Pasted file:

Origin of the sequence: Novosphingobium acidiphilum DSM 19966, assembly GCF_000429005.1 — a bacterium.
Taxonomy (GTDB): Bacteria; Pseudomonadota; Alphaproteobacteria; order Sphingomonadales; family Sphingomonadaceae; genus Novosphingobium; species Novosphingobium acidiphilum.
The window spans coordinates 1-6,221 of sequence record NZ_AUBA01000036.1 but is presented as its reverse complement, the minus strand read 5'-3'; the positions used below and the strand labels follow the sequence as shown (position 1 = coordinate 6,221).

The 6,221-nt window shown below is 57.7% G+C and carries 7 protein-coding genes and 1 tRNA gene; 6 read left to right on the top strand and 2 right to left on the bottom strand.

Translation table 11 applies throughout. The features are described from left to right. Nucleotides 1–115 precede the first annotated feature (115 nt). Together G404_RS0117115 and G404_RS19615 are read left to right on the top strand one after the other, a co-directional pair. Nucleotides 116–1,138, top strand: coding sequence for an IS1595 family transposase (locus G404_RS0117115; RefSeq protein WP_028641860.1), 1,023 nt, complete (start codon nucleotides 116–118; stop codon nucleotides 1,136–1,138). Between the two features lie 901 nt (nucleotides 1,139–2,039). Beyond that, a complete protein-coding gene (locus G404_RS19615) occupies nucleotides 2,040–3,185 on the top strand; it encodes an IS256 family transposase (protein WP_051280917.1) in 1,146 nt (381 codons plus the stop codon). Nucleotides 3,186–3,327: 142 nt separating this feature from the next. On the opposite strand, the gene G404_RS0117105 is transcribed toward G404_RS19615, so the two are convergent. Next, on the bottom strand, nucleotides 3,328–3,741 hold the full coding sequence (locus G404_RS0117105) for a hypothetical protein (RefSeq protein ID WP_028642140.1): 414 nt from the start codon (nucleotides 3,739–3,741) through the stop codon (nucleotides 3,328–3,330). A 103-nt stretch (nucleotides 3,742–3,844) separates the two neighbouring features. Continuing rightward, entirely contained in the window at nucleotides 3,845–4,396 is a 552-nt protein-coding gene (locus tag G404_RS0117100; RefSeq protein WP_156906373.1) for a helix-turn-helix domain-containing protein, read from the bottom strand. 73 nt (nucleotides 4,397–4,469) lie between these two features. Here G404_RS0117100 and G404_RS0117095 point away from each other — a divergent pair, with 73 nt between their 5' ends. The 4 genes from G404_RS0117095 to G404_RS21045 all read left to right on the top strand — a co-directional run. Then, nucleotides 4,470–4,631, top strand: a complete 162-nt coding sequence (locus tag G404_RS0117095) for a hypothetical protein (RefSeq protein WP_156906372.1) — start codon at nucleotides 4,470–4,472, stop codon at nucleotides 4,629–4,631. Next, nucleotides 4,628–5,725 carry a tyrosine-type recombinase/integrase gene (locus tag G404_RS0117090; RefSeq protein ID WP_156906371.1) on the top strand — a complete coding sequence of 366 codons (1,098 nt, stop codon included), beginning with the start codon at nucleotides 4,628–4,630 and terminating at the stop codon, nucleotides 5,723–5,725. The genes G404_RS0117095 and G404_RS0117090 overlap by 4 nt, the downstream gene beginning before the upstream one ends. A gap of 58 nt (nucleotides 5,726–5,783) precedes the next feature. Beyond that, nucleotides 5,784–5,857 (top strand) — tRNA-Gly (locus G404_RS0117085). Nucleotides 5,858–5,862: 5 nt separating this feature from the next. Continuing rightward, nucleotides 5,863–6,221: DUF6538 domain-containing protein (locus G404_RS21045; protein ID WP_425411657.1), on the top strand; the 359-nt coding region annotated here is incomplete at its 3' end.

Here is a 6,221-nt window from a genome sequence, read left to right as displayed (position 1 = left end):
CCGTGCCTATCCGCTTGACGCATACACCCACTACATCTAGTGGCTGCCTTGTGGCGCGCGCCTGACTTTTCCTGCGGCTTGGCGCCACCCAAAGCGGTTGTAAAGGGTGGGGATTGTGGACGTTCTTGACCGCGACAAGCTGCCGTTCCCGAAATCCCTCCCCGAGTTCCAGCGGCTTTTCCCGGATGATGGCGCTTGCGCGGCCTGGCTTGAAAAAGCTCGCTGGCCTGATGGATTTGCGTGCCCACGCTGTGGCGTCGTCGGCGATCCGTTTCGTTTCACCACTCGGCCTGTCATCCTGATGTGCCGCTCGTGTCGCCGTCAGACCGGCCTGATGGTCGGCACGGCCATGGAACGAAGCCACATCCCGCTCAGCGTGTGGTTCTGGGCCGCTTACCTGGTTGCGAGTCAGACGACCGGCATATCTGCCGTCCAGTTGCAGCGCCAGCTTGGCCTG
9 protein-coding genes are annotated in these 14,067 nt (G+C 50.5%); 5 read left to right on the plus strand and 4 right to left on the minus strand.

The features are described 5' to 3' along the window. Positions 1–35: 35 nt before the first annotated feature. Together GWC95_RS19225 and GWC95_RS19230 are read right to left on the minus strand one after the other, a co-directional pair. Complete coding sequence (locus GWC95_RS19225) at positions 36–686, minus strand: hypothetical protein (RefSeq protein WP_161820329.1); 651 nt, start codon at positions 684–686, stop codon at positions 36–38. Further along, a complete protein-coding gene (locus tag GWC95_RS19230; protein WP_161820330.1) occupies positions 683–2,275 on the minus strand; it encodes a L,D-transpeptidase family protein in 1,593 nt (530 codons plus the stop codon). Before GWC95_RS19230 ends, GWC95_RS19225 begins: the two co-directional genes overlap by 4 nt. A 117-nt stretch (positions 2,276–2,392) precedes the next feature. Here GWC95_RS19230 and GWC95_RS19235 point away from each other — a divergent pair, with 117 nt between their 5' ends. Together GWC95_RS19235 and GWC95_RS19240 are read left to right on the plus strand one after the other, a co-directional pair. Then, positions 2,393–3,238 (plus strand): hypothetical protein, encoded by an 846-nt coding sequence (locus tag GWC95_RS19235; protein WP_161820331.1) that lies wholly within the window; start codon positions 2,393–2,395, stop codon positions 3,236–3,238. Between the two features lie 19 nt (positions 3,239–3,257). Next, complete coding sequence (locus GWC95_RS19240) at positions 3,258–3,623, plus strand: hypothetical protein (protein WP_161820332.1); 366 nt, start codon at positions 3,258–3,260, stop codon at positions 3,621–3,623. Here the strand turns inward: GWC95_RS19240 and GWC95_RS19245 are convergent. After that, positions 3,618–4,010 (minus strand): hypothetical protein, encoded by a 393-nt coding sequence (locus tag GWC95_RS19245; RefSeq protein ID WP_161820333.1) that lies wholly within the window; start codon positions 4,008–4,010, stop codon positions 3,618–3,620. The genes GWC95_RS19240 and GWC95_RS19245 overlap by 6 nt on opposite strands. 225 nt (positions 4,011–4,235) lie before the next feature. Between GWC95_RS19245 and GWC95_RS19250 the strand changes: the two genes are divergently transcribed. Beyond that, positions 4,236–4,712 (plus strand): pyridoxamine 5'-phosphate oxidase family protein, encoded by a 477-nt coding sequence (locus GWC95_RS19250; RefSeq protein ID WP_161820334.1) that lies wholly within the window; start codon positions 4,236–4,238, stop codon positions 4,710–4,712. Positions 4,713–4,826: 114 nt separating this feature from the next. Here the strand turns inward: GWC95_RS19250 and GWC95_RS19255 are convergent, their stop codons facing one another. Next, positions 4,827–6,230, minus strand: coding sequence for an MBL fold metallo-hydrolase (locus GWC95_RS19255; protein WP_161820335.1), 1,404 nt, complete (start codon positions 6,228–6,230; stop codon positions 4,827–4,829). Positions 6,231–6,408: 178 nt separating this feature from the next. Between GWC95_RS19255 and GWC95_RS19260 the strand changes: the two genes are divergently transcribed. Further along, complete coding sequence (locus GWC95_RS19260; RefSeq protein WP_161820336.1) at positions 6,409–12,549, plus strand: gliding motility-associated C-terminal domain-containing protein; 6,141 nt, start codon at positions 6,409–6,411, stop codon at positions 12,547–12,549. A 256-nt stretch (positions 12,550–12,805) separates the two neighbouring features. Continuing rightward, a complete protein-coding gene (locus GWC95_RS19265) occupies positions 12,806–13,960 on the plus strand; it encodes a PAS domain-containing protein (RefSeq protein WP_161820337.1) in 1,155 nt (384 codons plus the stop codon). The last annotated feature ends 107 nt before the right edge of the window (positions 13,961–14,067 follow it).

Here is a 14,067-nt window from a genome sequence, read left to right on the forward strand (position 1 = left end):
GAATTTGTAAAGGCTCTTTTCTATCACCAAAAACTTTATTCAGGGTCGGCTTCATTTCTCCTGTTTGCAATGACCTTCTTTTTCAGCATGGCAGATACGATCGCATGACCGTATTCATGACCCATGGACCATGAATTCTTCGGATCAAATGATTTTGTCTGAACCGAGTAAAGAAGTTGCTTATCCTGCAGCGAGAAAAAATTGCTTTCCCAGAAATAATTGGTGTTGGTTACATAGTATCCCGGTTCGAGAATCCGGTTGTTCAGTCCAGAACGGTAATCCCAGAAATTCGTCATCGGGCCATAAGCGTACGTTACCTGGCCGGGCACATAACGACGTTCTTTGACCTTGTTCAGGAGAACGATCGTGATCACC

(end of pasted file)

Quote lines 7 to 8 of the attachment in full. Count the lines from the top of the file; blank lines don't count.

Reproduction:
CCGTGCCTATCCGCTTGACGCATACACCCACTACATCTAGTGGCTGCCTTGTGGCGCGCGCCTGACTTTTCCTGCGGCTTGGCGCCACCCAAAGCGGTTGTAAAGGGTGGGGATTGTGGACGTTCTTGACCGCGACAAGCTGCCGTTCCCGAAATCCCTCCCCGAGTTCCAGCGGCTTTTCCCGGATGATGGCGCTTGCGCGGCCTGGCTTGAAAAAGCTCGCTGGCCTGATGGATTTGCGTGCCCACGCTGTGGCGTCGTCGGCGATCCGTTTCGTTTCACCACTCGGCCTGTCATCCTGATGTGCCGCTCGTGTCGCCGTCAGACCGGCCTGATGGTCGGCACGGCCATGGAACGAAGCCACATCCCGCTCAGCGTGTGGTTCTGGGCCGCTTACCTGGTTGCGAGTCAGACGACCGGCATATCTGCCGTCCAGTTGCAGCGCCAGCTTGGCCTG
9 protein-coding genes are annotated in these 14,067 nt (G+C 50.5%); 5 read left to right on the plus strand and 4 right to left on the minus strand.